Adecco Group’s platform, which launched in mid-March, was set up as a job-matching site, to aid people displaced by the conflict in Ukraine.

Of those registering their CVs on Adecco Group’s platform, the most frequently mentioned areas of work experience are: administration, customer services, sales and trading, and hospitality.

Also, more than eight in ten (85%) of those seeing work on the platform are women.

They have already posted around 3,000 vacancies, and applications have been made for jobs on the platform by more than 3,200 people who fled Ukraine and who are now trying to start new lives outside the country.

This happens at a time when the number of refugees outside the country tops 4 million.

 

Alain Dehaze, Chief Executive Officer of the Adecco Group:

“As a Group, we work hard every day to deliver on our purpose of making the future work for everyone. We have been heartened by the initial uptake of this platform by partner companies, and how it is helping so many displaced Ukrainian people connect to new opportunities”

Dehaze also states that it is important to aid Ukrainian refugees “to bridge skills gaps with practical training” and “enhance their ability to secure jobs.”

“I would like to extend my deep appreciation to all the companies who have joined this initiative and opened their doors to refugees. Together we can make a meaningful impact in the lives of many.”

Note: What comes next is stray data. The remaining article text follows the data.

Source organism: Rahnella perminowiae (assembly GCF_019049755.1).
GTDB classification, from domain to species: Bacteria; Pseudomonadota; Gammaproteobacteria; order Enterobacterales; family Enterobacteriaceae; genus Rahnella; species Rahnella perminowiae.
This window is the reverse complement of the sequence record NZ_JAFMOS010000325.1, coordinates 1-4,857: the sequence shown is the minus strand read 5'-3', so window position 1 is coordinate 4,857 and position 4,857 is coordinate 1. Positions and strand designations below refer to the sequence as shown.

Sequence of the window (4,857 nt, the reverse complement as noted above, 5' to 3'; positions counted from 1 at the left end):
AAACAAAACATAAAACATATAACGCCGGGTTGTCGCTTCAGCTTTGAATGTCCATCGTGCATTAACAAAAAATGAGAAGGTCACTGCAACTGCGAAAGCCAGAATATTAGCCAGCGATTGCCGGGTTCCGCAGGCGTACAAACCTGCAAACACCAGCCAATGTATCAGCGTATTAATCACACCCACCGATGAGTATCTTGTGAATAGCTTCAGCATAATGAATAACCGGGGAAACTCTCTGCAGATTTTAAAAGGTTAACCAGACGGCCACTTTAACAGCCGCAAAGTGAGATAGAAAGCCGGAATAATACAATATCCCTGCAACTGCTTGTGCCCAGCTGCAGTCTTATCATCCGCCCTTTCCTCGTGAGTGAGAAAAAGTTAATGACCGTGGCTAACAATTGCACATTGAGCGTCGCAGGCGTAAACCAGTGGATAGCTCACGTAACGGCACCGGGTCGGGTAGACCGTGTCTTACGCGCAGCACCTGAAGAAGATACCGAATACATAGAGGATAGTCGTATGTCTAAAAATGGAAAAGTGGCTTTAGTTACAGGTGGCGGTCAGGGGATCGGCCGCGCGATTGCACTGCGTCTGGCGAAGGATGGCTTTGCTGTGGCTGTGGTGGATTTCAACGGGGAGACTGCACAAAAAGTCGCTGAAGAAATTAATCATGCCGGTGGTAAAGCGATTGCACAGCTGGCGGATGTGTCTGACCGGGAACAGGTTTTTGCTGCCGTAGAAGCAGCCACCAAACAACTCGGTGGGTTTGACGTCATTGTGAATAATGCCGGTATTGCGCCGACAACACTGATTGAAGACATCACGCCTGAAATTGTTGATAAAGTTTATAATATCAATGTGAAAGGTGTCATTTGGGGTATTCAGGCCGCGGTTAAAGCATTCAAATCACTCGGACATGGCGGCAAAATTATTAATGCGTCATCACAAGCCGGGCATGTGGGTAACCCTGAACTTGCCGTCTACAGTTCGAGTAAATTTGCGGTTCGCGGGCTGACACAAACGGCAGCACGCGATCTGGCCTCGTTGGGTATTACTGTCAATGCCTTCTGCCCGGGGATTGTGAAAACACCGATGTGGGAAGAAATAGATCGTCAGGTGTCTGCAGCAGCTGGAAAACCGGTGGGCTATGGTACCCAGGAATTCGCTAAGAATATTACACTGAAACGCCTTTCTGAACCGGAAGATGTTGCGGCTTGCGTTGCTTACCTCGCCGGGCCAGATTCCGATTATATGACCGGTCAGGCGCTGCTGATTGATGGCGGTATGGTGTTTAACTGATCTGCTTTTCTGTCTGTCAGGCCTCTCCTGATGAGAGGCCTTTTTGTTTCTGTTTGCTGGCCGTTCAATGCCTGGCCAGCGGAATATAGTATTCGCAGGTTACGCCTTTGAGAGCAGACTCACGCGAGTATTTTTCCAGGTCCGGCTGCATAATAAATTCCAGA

A business consortium

Aside from this job matching platform, the UK has seen many initiatives taken by companies to aid Ukrainian refugees find work when they arrive in the UK.

Over 100 businesses have joined an informal business consortium.

The founder of this consortium, British entrepreneur Emma Sinclair, states that there was “an overwhelming desire to help refugees resettle and have meaningful lives, finding employment commensurate with experience.”

She continues, stating that the launch was the first step “towards significantly accelerating the pace.”

The companies who have signed up to this scheme have committed to helping 50 refugees learn English and receive settlement support.

Another aim is to match the refugees’ skills and experience to relevant jobs so they are able to enter skilled professions.

Referring to the UK’s skills shortage, PageGroup Chief Executive, Steve Ingham says that the scheme would “provide talent to UK businesses that are crying out for skilled employees as well as breakdown entry barriers to employment for the Ukrainian refuges.”